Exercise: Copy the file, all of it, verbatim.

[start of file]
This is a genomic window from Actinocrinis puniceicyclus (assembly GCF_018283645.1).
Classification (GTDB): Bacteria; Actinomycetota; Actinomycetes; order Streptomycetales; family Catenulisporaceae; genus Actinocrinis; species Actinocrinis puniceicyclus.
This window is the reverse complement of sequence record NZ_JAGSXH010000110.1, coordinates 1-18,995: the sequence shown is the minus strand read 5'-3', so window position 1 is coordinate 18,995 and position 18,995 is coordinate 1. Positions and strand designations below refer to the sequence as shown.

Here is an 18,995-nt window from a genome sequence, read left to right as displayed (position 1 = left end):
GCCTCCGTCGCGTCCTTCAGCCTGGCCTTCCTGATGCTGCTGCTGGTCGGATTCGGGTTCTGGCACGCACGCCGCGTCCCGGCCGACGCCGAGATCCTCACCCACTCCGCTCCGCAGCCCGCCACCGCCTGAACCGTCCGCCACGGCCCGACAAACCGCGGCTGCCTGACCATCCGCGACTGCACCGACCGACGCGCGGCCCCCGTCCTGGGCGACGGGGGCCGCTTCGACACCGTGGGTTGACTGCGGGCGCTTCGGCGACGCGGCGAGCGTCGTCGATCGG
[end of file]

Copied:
This is a genomic window from Actinocrinis puniceicyclus (assembly GCF_018283645.1).
Classification (GTDB): Bacteria; Actinomycetota; Actinomycetes; order Streptomycetales; family Catenulisporaceae; genus Actinocrinis; species Actinocrinis puniceicyclus.
This window is the reverse complement of sequence record NZ_JAGSXH010000110.1, coordinates 1-18,995: the sequence shown is the minus strand read 5'-3', so window position 1 is coordinate 18,995 and position 18,995 is coordinate 1. Positions and strand designations below refer to the sequence as shown.

Here is an 18,995-nt window from a genome sequence, read left to right as displayed (position 1 = left end):
GCCTCCGTCGCGTCCTTCAGCCTGGCCTTCCTGATGCTGCTGCTGGTCGGATTCGGGTTCTGGCACGCACGCCGCGTCCCGGCCGACGCCGAGATCCTCACCCACTCCGCTCCGCAGCCCGCCACCGCCTGAACCGTCCGCCACGGCCCGACAAACCGCGGCTGCCTGACCATCCGCGACTGCACCGACCGACGCGCGGCCCCCGTCCTGGGCGACGGGGGCCGCTTCGACACCGTGGGTTGACTGCGGGCGCTTCGGCGACGCGGCGAGCGTCGTCGATCGG